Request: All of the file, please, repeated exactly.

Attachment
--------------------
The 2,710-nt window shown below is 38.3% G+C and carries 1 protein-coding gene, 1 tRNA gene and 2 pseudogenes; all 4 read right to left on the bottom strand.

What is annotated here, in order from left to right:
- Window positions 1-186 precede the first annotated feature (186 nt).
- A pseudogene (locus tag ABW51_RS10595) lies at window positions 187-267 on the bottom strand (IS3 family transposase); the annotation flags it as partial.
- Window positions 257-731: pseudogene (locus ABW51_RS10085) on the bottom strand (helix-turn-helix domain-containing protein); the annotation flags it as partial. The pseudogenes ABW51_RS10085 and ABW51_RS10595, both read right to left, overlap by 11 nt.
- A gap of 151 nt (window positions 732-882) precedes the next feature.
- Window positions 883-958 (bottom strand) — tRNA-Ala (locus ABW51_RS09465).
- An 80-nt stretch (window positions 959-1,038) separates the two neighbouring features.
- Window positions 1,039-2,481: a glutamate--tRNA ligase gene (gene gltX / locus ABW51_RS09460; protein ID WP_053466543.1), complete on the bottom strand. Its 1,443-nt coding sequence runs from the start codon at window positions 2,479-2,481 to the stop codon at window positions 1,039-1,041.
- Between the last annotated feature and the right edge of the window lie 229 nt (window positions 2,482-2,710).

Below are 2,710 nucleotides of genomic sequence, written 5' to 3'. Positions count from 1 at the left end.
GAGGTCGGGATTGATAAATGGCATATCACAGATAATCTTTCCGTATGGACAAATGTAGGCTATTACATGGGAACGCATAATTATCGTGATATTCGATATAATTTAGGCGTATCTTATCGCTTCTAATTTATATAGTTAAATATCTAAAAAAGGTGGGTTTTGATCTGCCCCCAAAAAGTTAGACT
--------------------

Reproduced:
The 2,710-nt window shown below is 38.3% G+C and carries 1 protein-coding gene, 1 tRNA gene and 2 pseudogenes; all 4 read right to left on the bottom strand.

What is annotated here, in order from left to right:
- Window positions 1-186 precede the first annotated feature (186 nt).
- A pseudogene (locus tag ABW51_RS10595) lies at window positions 187-267 on the bottom strand (IS3 family transposase); the annotation flags it as partial.
- Window positions 257-731: pseudogene (locus ABW51_RS10085) on the bottom strand (helix-turn-helix domain-containing protein); the annotation flags it as partial. The pseudogenes ABW51_RS10085 and ABW51_RS10595, both read right to left, overlap by 11 nt.
- A gap of 151 nt (window positions 732-882) precedes the next feature.
- Window positions 883-958 (bottom strand) — tRNA-Ala (locus ABW51_RS09465).
- An 80-nt stretch (window positions 959-1,038) separates the two neighbouring features.
- Window positions 1,039-2,481: a glutamate--tRNA ligase gene (gene gltX / locus ABW51_RS09460; protein ID WP_053466543.1), complete on the bottom strand. Its 1,443-nt coding sequence runs from the start codon at window positions 2,479-2,481 to the stop codon at window positions 1,039-1,041.
- Between the last annotated feature and the right edge of the window lie 229 nt (window positions 2,482-2,710).

Below are 2,710 nucleotides of genomic sequence, written 5' to 3'. Positions count from 1 at the left end.
GAGGTCGGGATTGATAAATGGCATATCACAGATAATCTTTCCGTATGGACAAATGTAGGCTATTACATGGGAACGCATAATTATCGTGATATTCGATATAATTTAGGCGTATCTTATCGCTTCTAATTTATATAGTTAAATATCTAAAAAAGGTGGGTTTTGATCTGCCCCCAAAAAGTTAGACT